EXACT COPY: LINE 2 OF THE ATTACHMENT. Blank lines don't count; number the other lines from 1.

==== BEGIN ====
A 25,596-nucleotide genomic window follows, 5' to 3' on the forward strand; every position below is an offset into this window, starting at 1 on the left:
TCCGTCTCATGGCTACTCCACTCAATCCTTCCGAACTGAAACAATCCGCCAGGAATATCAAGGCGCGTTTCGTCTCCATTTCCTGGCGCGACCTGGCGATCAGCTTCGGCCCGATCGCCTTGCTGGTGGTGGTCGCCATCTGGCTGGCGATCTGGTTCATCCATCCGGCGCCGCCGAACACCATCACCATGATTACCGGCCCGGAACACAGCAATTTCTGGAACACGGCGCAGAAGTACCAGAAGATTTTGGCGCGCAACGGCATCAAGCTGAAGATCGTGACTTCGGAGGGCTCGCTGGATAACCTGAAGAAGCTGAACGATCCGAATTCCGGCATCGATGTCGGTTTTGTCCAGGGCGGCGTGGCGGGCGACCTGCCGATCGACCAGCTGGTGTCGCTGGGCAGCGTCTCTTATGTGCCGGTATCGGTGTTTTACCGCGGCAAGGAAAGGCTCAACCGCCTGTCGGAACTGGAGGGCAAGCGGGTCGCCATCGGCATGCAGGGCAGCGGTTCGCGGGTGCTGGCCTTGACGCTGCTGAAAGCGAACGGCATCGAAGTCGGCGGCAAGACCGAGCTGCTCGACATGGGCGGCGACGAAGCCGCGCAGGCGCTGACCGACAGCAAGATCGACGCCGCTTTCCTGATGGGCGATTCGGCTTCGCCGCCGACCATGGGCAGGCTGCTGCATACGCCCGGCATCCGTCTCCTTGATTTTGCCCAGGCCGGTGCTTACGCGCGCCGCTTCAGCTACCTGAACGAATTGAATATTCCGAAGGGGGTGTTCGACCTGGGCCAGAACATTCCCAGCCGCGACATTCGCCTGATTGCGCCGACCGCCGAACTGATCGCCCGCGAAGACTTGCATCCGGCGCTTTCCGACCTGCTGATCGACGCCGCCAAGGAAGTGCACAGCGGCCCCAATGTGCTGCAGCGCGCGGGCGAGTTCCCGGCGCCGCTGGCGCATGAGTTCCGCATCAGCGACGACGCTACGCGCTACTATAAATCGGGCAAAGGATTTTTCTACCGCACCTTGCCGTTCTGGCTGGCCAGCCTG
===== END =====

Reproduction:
TCCGTCTCATGGCTACTCCACTCAATCCTTCCGAACTGAAACAATCCGCCAGGAATATCAAGGCGCGTTTCGTCTCCATTTCCTGGCGCGACCTGGCGATCAGCTTCGGCCCGATCGCCTTGCTGGTGGTGGTCGCCATCTGGCTGGCGATCTGGTTCATCCATCCGGCGCCGCCGAACACCATCACCATGATTACCGGCCCGGAACACAGCAATTTCTGGAACACGGCGCAGAAGTACCAGAAGATTTTGGCGCGCAACGGCATCAAGCTGAAGATCGTGACTTCGGAGGGCTCGCTGGATAACCTGAAGAAGCTGAACGATCCGAATTCCGGCATCGATGTCGGTTTTGTCCAGGGCGGCGTGGCGGGCGACCTGCCGATCGACCAGCTGGTGTCGCTGGGCAGCGTCTCTTATGTGCCGGTATCGGTGTTTTACCGCGGCAAGGAAAGGCTCAACCGCCTGTCGGAACTGGAGGGCAAGCGGGTCGCCATCGGCATGCAGGGCAGCGGTTCGCGGGTGCTGGCCTTGACGCTGCTGAAAGCGAACGGCATCGAAGTCGGCGGCAAGACCGAGCTGCTCGACATGGGCGGCGACGAAGCCGCGCAGGCGCTGACCGACAGCAAGATCGACGCCGCTTTCCTGATGGGCGATTCGGCTTCGCCGCCGACCATGGGCAGGCTGCTGCATACGCCCGGCATCCGTCTCCTTGATTTTGCCCAGGCCGGTGCTTACGCGCGCCGCTTCAGCTACCTGAACGAATTGAATATTCCGAAGGGGGTGTTCGACCTGGGCCAGAACATTCCCAGCCGCGACATTCGCCTGATTGCGCCGACCGCCGAACTGATCGCCCGCGAAGACTTGCATCCGGCGCTTTCCGACCTGCTGATCGACGCCGCCAAGGAAGTGCACAGCGGCCCCAATGTGCTGCAGCGCGCGGGCGAGTTCCCGGCGCCGCTGGCGCATGAGTTCCGCATCAGCGACGACGCTACGCGCTACTATAAATCGGGCAAAGGATTTTTCTACCGCACCTTGCCGTTCTGGCTGGCCAGCCTG